How to save money on car insurance after 55
As you move into your 60s and beyond, you’ll often see your car insurance rates go up. This is because seniors statistically tend to be involved in more accidents and are hurt more often. But there are discounts retired people can qualify for and other strategies for keeping your rates down. Compare car insurance options to help you save on car insurance for senior and retired drivers.
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Compare car insurance for elderly drivers
Do senior drivers pay more for car insurance?
Yes, typically drivers between ages 25 to 65 get the best rates on car insurance. But once you turn 65, some insurance companies will raise your premium. If that happens, it’s best to see what you can do to lower your rates, like taking defensive driving courses or getting new quotes to find the best deal.
Drivers over 80 might have an even harder time finding good rates or even getting coverage. Some insurance companies set a maximum age they’ll cover customers, which could be anywhere from 70 to 110. Your insurer will notify you if you reach this age before canceling your policy.
What kind of coverage do senior drivers need?
Because older drivers tend to be injured more often after an accident, it’s a good idea to increase coverage to include personal injury protection (PIP) or medical payments coverage.
Some providers offer senior-specific car insurance exclusively to drivers over a certain age. The Hartford offers customized insurance for drivers over 50. Thanks to its partnership with AARP, this provider also offers a number of benefits to AARP members, so older drivers may get more out of their policies. Younger drivers might not even be able to get coverage through The Hartford.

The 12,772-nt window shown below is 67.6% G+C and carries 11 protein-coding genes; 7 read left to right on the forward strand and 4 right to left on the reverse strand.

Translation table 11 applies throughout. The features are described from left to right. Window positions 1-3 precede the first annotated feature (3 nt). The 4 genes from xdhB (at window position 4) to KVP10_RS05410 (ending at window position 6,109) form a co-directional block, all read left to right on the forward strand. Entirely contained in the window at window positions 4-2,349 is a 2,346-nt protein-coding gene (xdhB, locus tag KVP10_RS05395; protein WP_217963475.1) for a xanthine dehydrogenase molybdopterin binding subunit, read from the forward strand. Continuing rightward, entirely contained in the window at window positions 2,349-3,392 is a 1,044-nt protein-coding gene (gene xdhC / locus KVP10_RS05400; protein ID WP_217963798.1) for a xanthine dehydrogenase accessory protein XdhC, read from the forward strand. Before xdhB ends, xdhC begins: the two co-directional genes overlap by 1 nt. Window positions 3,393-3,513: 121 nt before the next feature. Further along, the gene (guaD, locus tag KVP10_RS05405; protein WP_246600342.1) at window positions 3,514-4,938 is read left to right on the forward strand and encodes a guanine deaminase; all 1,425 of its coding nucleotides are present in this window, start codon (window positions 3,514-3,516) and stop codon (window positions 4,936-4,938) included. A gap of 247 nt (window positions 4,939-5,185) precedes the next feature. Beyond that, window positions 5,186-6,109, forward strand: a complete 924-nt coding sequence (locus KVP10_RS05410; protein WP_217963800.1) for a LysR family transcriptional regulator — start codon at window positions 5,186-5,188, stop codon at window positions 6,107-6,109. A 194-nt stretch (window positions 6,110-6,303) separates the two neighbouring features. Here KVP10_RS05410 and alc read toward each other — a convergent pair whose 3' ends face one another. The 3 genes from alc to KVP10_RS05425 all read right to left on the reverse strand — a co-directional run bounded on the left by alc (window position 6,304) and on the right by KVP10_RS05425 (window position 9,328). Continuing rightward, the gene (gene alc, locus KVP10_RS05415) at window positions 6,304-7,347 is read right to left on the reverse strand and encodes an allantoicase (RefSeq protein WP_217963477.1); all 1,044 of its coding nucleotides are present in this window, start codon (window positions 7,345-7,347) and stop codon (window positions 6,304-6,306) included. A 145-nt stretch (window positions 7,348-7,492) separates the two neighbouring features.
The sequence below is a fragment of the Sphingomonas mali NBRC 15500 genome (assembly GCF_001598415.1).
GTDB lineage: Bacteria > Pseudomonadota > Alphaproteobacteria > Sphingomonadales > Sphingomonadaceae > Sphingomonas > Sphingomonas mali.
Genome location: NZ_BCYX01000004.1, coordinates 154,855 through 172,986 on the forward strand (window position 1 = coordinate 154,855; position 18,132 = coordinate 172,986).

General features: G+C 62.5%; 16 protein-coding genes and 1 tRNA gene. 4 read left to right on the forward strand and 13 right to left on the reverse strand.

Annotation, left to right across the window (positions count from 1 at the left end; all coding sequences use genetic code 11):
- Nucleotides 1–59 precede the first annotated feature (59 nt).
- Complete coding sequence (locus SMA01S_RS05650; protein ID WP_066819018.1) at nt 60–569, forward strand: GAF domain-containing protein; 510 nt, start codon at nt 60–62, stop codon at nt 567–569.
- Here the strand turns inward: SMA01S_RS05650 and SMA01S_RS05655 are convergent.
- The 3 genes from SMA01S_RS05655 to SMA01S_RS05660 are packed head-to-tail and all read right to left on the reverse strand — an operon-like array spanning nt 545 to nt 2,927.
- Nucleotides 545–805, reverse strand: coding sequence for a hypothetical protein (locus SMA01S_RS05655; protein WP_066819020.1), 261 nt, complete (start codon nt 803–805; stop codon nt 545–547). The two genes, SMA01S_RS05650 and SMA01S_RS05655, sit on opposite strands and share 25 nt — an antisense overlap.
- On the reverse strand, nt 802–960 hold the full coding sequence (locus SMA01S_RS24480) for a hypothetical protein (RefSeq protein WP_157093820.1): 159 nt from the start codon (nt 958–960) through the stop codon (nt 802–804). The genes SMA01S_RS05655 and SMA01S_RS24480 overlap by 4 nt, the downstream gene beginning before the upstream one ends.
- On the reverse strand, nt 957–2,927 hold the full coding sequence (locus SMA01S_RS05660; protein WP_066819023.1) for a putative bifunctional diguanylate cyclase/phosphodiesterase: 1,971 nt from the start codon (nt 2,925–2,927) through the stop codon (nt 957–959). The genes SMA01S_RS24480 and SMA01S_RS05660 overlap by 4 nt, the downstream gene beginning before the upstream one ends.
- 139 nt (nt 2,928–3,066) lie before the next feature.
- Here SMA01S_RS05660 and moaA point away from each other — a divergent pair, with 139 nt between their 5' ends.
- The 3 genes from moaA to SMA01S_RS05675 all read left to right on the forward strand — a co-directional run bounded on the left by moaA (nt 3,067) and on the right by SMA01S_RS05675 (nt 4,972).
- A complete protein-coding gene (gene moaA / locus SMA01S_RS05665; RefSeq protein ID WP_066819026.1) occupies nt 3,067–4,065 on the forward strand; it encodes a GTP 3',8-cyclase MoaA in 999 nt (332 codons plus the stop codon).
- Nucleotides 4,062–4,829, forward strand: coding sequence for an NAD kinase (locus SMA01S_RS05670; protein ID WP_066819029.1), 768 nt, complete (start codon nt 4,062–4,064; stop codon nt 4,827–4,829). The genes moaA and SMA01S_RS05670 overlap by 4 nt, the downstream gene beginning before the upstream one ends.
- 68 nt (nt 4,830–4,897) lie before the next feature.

How does being retired affect car insurance?
Insurance companies base their premiums on groups of people. If you fall into a category that tends to be a higher risk, like drivers under 21 and senior drivers, insurance companies can charge more. Or you might find you’re saving money by driving less in your retirement.
From their prospective, many age-related factors can affect your ability to drive, and therefore increase your insurance rates.
- Impaired hearing and vision
- Slow reflexes
- Physical problems such as arthritis
- Poor cognitive functioning
- Use of prescription medicines
If you don’t drive as much as you used to, you can probably get a low mileage discount applied to your policy. But with some providers, that discount could come with stipulations, mainly that you’ll lose the discount or even possibly be penalized with a fee if you go over your mileage limit.
If you plan to take any long trips or otherwise think you could break that limit after having the discount applied, you may be better off waiting.
Many retirees spend part of the year in a place that isn’t their primary home, including snowbirds who winter down South. If you spend your winters in warmer climes, your insurance rates could be different down south than wherever you spend April through October. This is especially likely if you renew your car insurance every six months instead of annually.
You might be able to negotiate a cheaper rate during your time in the sun, or vice-versa if you spend your summers in a quiet northern town.
How seniors can get cheaper car insurance
While restrictions on older drivers vary by state, and policy coverage varies by provider, there are things you can do to save money on your car insurance.
- Drive safely. Maintain a clean driving record as much as possible. As soon as you make claims and have infringements, your premiums will rise accordingly.
- List a younger driver. List a younger driver on your policy if they drive your car the majority of the time.
- Try pay as you go. If you find that you’re driving less, you can chose to pay for as many miles as you drive. See if your insurance company offers a pay-as-you-go plan.
- Bundle your policies. Most insurers provide discounts for bundling your policies, like homeowners and life insurance.